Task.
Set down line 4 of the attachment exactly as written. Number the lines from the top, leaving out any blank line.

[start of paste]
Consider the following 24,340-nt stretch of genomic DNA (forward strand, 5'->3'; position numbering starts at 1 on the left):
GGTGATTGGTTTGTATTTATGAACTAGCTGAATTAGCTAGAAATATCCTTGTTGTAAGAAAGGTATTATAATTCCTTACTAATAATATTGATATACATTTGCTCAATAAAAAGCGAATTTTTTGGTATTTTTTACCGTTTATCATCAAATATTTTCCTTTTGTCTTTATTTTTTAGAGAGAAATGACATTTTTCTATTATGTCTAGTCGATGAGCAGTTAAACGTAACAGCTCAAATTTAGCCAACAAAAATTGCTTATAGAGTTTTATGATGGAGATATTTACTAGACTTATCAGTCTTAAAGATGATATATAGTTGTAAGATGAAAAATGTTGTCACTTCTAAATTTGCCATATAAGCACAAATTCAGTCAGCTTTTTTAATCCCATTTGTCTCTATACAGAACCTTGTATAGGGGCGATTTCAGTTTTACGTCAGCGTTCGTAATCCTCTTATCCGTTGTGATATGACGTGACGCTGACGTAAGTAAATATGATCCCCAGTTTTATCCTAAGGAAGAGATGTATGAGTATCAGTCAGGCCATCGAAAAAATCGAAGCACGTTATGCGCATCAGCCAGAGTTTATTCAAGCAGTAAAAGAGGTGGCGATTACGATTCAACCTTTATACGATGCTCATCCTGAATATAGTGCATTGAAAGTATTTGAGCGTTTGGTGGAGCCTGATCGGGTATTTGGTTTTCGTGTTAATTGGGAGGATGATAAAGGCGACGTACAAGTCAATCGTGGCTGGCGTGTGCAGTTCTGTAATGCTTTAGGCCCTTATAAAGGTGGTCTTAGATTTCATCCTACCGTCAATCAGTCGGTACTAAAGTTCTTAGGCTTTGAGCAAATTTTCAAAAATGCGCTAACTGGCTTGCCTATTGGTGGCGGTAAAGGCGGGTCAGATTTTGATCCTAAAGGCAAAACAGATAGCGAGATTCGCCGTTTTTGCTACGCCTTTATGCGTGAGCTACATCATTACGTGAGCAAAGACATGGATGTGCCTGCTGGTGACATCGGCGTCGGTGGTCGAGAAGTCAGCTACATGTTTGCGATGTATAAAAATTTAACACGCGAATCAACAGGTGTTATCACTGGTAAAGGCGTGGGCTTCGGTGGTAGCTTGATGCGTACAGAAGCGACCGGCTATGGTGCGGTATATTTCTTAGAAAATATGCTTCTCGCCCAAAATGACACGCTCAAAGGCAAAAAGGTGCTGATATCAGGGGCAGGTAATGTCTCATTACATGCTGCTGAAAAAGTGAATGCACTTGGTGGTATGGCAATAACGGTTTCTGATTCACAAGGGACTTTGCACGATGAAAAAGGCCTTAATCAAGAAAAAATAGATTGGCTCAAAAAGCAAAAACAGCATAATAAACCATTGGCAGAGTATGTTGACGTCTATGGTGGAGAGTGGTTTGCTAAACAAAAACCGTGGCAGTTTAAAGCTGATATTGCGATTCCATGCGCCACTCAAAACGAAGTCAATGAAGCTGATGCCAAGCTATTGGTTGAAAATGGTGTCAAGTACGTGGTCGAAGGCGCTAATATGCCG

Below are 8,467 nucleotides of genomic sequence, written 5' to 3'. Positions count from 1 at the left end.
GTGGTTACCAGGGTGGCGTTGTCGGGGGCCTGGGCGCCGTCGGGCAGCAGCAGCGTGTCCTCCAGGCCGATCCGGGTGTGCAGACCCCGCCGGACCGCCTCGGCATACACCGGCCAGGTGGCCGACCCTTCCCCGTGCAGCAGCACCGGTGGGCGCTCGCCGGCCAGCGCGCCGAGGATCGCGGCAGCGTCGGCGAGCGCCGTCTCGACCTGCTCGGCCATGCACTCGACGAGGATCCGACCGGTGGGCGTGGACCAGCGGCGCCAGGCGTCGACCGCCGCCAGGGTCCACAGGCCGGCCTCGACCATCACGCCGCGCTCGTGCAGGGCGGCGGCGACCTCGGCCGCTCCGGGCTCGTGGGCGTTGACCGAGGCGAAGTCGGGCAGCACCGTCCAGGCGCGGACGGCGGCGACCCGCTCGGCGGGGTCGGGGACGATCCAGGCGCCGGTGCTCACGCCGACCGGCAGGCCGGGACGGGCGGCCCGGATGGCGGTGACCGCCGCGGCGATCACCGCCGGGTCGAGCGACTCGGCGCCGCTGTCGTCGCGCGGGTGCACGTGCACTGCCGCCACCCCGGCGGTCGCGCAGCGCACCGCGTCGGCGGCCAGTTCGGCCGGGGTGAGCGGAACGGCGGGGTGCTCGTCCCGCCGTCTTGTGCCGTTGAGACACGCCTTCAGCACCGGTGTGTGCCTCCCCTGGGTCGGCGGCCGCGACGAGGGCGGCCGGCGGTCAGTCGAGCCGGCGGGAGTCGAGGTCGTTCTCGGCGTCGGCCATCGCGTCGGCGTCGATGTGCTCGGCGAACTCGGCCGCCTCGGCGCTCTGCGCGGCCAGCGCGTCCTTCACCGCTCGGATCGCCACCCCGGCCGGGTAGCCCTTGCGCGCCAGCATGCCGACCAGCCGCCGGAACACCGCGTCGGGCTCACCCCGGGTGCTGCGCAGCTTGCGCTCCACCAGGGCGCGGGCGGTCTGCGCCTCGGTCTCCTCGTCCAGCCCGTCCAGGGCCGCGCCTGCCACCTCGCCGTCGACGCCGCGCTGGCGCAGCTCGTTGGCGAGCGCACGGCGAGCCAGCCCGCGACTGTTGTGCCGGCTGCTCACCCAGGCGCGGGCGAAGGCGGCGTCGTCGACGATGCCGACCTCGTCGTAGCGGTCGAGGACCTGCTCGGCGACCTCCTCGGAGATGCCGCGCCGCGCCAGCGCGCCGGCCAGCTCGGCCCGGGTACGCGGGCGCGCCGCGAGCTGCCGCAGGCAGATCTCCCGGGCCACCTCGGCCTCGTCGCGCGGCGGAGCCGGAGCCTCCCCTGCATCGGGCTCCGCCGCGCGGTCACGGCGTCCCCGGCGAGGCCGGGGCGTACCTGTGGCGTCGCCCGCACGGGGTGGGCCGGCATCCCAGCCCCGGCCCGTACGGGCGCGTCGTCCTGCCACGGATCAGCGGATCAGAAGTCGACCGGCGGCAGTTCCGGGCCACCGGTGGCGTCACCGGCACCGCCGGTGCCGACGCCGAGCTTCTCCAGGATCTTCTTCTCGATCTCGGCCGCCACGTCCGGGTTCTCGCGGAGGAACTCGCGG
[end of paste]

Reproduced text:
GTGGTTACCAGGGTGGCGTTGTCGGGGGCCTGGGCGCCGTCGGGCAGCAGCAGCGTGTCCTCCAGGCCGATCCGGGTGTGCAGACCCCGCCGGACCGCCTCGGCATACACCGGCCAGGTGGCCGACCCTTCCCCGTGCAGCAGCACCGGTGGGCGCTCGCCGGCCAGCGCGCCGAGGATCGCGGCAGCGTCGGCGAGCGCCGTCTCGACCTGCTCGGCCATGCACTCGACGAGGATCCGACCGGTGGGCGTGGACCAGCGGCGCCAGGCGTCGACCGCCGCCAGGGTCCACAGGCCGGCCTCGACCATCACGCCGCGCTCGTGCAGGGCGGCGGCGACCTCGGCCGCTCCGGGCTCGTGGGCGTTGACCGAGGCGAAGTCGGGCAGCACCGTCCAGGCGCGGACGGCGGCGACCCGCTCGGCGGGGTCGGGGACGATCCAGGCGCCGGTGCTCACGCCGACCGGCAGGCCGGGACGGGCGGCCCGGATGGCGGTGACCGCCGCGGCGATCACCGCCGGGTCGAGCGACTCGGCGCCGCTGTCGTCGCGCGGGTGCACGTGCACTGCCGCCACCCCGGCGGTCGCGCAGCGCACCGCGTCGGCGGCCAGTTCGGCCGGGGTGAGCGGAACGGCGGGGTGCTCGTCCCGCCGTCTTGTGCCGTTGAGACACGCCTTCAGCACCGGTGTGTGCCTCCCCTGGGTCGGCGGCCGCGACGAGGGCGGCCGGCGGTCAGTCGAGCCGGCGGGAGTCGAGGTCGTTCTCGGCGTCGGCCATCGCGTCGGCGTCGATGTGCTCGGCGAACTCGGCCGCCTCGGCGCTCTGCGCGGCCAGCGCGTCCTTCACCGCTCGGATCGCCACCCCGGCCGGGTAGCCCTTGCGCGCCAGCATGCCGACCAGCCGCCGGAACACCGCGTCGGGCTCACCCCGGGTGCTGCGCAGCTTGCGCTCCACCAGGGCGCGGGCGGTCTGCGCCTCGGTCTCCTCGTCCAGCCCGTCCAGGGCCGCGCCTGCCACCTCGCCGTCGACGCCGCGCTGGCGCAGCTCGTTGGCGAGCGCACGGCGAGCCAGCCCGCGACTGTTGTGCCGGCTGCTCACCCAGGCGCGGGCGAAGGCGGCGTCGTCGACGATGCCGACCTCGTCGTAGCGGTCGAGGACCTGCTCGGCGACCTCCTCGGAGATGCCGCGCCGCGCCAGCGCGCCGGCCAGCTCGGCCCGGGTACGCGGGCGCGCCGCGAGCTGCCGCAGGCAGATCTCCCGGGCCACCTCGGCCTCGTCGCGCGGCGGAGCCGGAGCCTCCCCTGCATCGGGCTCCGCCGCGCGGTCACGGCGTCCCCGGCGAGGCCGGGGCGTACCTGTGGCGTCGCCCGCACGGGGTGGGCCGGCATCCCAGCCCCGGCCCGTACGGGCGCGTCGTCCTGCCACGGATCAGCGGATCAGAAGTCGACCGGCGGCAGTTCCGGGCCACCGGTGGCGTCACCGGCACCGCCGGTGCCGACGCCGAGCTTCTCCAGGATCTTCTTCTCGATCTCGGCCGCCACGTCCGGGTTCTCGCGGAGGAACTCGCGG